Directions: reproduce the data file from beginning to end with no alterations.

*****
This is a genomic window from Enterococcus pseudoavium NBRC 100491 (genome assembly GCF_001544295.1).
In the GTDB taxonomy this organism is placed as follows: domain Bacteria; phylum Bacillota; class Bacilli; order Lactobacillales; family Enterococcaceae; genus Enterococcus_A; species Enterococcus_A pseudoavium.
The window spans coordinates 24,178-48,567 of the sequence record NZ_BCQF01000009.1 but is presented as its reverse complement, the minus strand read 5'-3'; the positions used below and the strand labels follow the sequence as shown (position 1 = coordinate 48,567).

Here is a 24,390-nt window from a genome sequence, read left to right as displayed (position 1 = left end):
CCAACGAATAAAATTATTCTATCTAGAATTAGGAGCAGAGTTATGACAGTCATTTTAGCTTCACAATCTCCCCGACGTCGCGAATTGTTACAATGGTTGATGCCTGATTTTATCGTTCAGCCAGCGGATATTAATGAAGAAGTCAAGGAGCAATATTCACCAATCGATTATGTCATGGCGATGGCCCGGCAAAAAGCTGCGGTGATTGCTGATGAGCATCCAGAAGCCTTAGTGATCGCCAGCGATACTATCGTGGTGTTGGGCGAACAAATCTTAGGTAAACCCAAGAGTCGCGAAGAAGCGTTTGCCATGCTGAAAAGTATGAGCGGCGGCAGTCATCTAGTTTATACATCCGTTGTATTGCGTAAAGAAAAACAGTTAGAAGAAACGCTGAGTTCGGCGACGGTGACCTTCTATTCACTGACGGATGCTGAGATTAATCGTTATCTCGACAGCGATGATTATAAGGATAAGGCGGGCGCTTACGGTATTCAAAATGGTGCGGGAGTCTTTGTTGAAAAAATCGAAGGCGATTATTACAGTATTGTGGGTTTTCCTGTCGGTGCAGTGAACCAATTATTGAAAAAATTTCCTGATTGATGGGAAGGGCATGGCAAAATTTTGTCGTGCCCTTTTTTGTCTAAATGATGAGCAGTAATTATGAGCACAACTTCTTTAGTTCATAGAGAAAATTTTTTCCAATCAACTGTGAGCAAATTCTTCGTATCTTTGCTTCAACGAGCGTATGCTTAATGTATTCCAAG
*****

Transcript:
This is a genomic window from Enterococcus pseudoavium NBRC 100491 (genome assembly GCF_001544295.1).
In the GTDB taxonomy this organism is placed as follows: domain Bacteria; phylum Bacillota; class Bacilli; order Lactobacillales; family Enterococcaceae; genus Enterococcus_A; species Enterococcus_A pseudoavium.
The window spans coordinates 24,178-48,567 of the sequence record NZ_BCQF01000009.1 but is presented as its reverse complement, the minus strand read 5'-3'; the positions used below and the strand labels follow the sequence as shown (position 1 = coordinate 48,567).

Here is a 24,390-nt window from a genome sequence, read left to right as displayed (position 1 = left end):
CCAACGAATAAAATTATTCTATCTAGAATTAGGAGCAGAGTTATGACAGTCATTTTAGCTTCACAATCTCCCCGACGTCGCGAATTGTTACAATGGTTGATGCCTGATTTTATCGTTCAGCCAGCGGATATTAATGAAGAAGTCAAGGAGCAATATTCACCAATCGATTATGTCATGGCGATGGCCCGGCAAAAAGCTGCGGTGATTGCTGATGAGCATCCAGAAGCCTTAGTGATCGCCAGCGATACTATCGTGGTGTTGGGCGAACAAATCTTAGGTAAACCCAAGAGTCGCGAAGAAGCGTTTGCCATGCTGAAAAGTATGAGCGGCGGCAGTCATCTAGTTTATACATCCGTTGTATTGCGTAAAGAAAAACAGTTAGAAGAAACGCTGAGTTCGGCGACGGTGACCTTCTATTCACTGACGGATGCTGAGATTAATCGTTATCTCGACAGCGATGATTATAAGGATAAGGCGGGCGCTTACGGTATTCAAAATGGTGCGGGAGTCTTTGTTGAAAAAATCGAAGGCGATTATTACAGTATTGTGGGTTTTCCTGTCGGTGCAGTGAACCAATTATTGAAAAAATTTCCTGATTGATGGGAAGGGCATGGCAAAATTTTGTCGTGCCCTTTTTTGTCTAAATGATGAGCAGTAATTATGAGCACAACTTCTTTAGTTCATAGAGAAAATTTTTTCCAATCAACTGTGAGCAAATTCTTCGTATCTTTGCTTCAACGAGCGTATGCTTAATGTATTCCAAG